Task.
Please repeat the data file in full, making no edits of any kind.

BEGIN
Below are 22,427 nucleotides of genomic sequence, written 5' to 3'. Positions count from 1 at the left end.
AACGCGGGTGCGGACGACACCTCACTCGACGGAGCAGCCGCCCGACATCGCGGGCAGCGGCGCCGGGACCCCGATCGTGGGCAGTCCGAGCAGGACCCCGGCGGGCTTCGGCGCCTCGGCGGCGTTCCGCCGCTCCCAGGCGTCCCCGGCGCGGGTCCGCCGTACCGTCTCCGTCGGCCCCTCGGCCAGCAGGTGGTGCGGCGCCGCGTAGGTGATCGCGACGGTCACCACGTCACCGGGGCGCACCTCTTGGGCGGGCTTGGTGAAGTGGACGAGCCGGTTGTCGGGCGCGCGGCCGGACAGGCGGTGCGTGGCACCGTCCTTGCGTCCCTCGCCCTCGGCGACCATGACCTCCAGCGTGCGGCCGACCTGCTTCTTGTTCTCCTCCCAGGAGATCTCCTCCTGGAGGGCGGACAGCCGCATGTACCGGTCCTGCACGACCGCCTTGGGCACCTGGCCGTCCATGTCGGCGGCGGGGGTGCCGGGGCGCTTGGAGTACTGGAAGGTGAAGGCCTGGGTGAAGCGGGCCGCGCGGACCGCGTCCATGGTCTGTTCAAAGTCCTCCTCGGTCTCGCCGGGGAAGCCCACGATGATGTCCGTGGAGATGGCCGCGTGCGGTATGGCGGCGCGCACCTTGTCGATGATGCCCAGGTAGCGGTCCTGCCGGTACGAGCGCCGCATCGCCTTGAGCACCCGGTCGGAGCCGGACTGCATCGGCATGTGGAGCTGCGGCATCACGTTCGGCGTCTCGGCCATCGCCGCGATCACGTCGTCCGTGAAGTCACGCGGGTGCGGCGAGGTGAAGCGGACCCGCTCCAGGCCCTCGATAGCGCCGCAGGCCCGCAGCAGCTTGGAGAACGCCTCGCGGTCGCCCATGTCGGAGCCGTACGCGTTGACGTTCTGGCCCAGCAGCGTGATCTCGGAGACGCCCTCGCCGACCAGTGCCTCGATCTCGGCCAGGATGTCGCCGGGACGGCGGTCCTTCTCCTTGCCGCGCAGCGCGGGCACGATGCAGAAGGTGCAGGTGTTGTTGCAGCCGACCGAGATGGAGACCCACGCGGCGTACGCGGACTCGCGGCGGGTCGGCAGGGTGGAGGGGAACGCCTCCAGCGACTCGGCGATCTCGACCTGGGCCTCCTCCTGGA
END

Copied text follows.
Below are 22,427 nucleotides of genomic sequence, written 5' to 3'. Positions count from 1 at the left end.
AACGCGGGTGCGGACGACACCTCACTCGACGGAGCAGCCGCCCGACATCGCGGGCAGCGGCGCCGGGACCCCGATCGTGGGCAGTCCGAGCAGGACCCCGGCGGGCTTCGGCGCCTCGGCGGCGTTCCGCCGCTCCCAGGCGTCCCCGGCGCGGGTCCGCCGTACCGTCTCCGTCGGCCCCTCGGCCAGCAGGTGGTGCGGCGCCGCGTAGGTGATCGCGACGGTCACCACGTCACCGGGGCGCACCTCTTGGGCGGGCTTGGTGAAGTGGACGAGCCGGTTGTCGGGCGCGCGGCCGGACAGGCGGTGCGTGGCACCGTCCTTGCGTCCCTCGCCCTCGGCGACCATGACCTCCAGCGTGCGGCCGACCTGCTTCTTGTTCTCCTCCCAGGAGATCTCCTCCTGGAGGGCGGACAGCCGCATGTACCGGTCCTGCACGACCGCCTTGGGCACCTGGCCGTCCATGTCGGCGGCGGGGGTGCCGGGGCGCTTGGAGTACTGGAAGGTGAAGGCCTGGGTGAAGCGGGCCGCGCGGACCGCGTCCATGGTCTGTTCAAAGTCCTCCTCGGTCTCGCCGGGGAAGCCCACGATGATGTCCGTGGAGATGGCCGCGTGCGGTATGGCGGCGCGCACCTTGTCGATGATGCCCAGGTAGCGGTCCTGCCGGTACGAGCGCCGCATCGCCTTGAGCACCCGGTCGGAGCCGGACTGCATCGGCATGTGGAGCTGCGGCATCACGTTCGGCGTCTCGGCCATCGCCGCGATCACGTCGTCCGTGAAGTCACGCGGGTGCGGCGAGGTGAAGCGGACCCGCTCCAGGCCCTCGATAGCGCCGCAGGCCCGCAGCAGCTTGGAGAACGCCTCGCGGTCGCCCATGTCGGAGCCGTACGCGTTGACGTTCTGGCCCAGCAGCGTGATCTCGGAGACGCCCTCGCCGACCAGTGCCTCGATCTCGGCCAGGATGTCGCCGGGACGGCGGTCCTTCTCCTTGCCGCGCAGCGCGGGCACGATGCAGAAGGTGCAGGTGTTGTTGCAGCCGACCGAGATGGAGACCCACGCGGCGTACGCGGACTCGCGGCGGGTCGGCAGGGTGGAGGGGAACGCCTCCAGCGACTCGGCGATCTCGACCTGGGCCTCCTCCTGGA